From human males and females, the ornithologists keep coming back to the relationship between peregrine falcons.  The males are about a third smaller than female falcons, which is why they were called a "tiercel", taken from the Latin, "tertius", "the third". Both bird experts' enthusiasm about the discovery of the peregrine falcon and its nest is just as understandable, when you know that there are only 250 peregrine falcon couples in the whole of Switzerland. "Now they are not threatened with extinction, thank God", sighs Marc relieved.  For although the peregrine falcons are the most furthest and wide spread land-dwelling animals in the world, in the sixties and seventies, they were endangered nationwide or dying out altogether.  Marc says, "The replacement of insecticides poisoned the birds and influenced the continuance. "Because of the poison, eggs had a thinner shell and that's why they broke apart more quickly and often broke even under the weight of the brooding bird".

Meanwhile plant insecticides were banned, so that the existing peregrine falcons all over the world had recovered.  In Switzerland, birds today are a protected species. The location of the nesting place in Solothurner Jura should remain as much of a secret as possible so that wild animals don't feel disturbed because of too much observation, they clearly explained. And besides, birds have natural enemies such as foxes and martens who pounce on eggs and even unnatural enemies Marc reports; the "carrier pigeon keepers".  Falcons hunt other birds and even sometimes pigeons. "That's sometimes the reason why they are pursued by carrier pigeon owners", Marc explains. It's better they don't know which cliffs the falcons nest in.

The hunt

Serge is a bird watcher of the quiet type.  Patiently he keeps the cliff with the nest in sight and from time to time lifts up his binoculars to check out a supposed movement.  As a matter of fact, flying birds can be seen on the other side of the valley through the binoculars.  But wait, trained eyes like Serge's can see that there are no peregrine falcons flying around, but there's loads of wood pigeon.  Different from the ones we in the city, they nest in trees in the wild.  In this natural setting, this animal is suddenly not a flying rat any more as people in the cities perceive then to be, they are birds, which you could even mistake for a falcon.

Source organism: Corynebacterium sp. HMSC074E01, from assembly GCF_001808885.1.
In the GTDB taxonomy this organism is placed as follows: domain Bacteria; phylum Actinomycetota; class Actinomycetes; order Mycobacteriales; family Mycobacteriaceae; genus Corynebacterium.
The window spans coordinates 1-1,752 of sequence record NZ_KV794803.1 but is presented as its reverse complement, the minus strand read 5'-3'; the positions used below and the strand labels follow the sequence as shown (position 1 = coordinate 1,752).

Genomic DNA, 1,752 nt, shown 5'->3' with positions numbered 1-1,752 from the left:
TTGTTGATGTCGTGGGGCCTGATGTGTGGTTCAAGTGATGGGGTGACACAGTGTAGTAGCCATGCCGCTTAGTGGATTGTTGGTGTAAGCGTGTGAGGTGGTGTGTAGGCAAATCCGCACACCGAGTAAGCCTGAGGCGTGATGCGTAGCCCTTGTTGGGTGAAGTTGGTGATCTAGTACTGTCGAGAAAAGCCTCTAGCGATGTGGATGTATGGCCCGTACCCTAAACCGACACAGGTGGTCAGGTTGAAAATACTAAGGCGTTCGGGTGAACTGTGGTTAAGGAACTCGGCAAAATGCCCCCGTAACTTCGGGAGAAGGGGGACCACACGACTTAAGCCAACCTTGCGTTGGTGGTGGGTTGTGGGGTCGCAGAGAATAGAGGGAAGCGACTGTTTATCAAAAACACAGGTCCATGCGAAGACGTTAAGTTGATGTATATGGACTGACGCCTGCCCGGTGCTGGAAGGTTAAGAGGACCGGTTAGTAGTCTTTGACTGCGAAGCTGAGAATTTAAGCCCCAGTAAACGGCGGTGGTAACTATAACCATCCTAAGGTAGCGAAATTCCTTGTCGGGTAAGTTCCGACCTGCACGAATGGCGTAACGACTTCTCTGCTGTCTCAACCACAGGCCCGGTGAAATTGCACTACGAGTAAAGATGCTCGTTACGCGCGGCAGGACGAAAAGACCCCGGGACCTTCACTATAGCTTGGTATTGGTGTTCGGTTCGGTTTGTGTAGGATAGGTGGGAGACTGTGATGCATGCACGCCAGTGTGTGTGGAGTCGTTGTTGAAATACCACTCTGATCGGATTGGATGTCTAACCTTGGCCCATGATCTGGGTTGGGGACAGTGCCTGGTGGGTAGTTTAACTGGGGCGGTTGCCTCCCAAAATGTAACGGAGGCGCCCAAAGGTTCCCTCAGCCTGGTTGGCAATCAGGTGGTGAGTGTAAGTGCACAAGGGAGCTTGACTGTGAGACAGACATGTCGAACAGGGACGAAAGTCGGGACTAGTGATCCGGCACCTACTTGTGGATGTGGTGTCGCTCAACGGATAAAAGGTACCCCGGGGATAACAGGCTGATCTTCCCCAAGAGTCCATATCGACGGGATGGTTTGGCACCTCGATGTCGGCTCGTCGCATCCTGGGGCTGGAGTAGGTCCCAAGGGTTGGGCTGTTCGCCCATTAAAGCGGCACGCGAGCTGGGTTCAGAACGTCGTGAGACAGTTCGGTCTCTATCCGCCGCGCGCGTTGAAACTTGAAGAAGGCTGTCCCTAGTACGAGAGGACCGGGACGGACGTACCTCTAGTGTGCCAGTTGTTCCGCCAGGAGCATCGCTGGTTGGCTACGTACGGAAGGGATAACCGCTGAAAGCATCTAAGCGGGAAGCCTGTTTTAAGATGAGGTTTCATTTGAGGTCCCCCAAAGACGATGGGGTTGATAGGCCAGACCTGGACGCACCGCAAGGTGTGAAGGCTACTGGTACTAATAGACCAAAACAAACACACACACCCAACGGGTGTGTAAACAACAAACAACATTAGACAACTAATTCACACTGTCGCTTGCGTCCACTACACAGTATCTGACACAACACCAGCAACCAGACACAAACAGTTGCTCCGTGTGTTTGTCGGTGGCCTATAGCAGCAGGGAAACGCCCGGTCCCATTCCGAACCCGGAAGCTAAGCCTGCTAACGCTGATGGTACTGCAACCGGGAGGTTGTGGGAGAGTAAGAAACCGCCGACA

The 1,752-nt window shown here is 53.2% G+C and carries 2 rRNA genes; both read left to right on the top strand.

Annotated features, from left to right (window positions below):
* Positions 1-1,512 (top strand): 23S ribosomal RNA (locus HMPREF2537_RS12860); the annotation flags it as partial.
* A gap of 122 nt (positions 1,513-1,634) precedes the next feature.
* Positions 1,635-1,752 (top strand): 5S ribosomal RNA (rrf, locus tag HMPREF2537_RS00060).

Serge needs the same quiet conditions for observation such as outside in the field when he's at home, drawing his favourite animals, he draws birds from pictures almost photographically.  He does the drawings for himself or to order as birthday or Christmas gifts.  "I am really fond of nature" he says for it's not just the birds he's taken a shine too.  In the forests around Basel, he knows exactly the places where animals live, "If I set off at dawn, I see roe deer, foxes, and hares".

On the cliff there are no more falcons to be seen, so Serge and Marc decide on a change of position.  On the way up the hill, they both make an interesting discovery, "all pairs of steps lie between downy feathers on the ground as a specimen of a song thrush, than a blackbird"  "This is certainly a falcon's hunt" Serge speculates and Marc gives an explanation for it, "the peregrine falcon hunts other birds when in flight and plucks them off when they're sitting on a branch.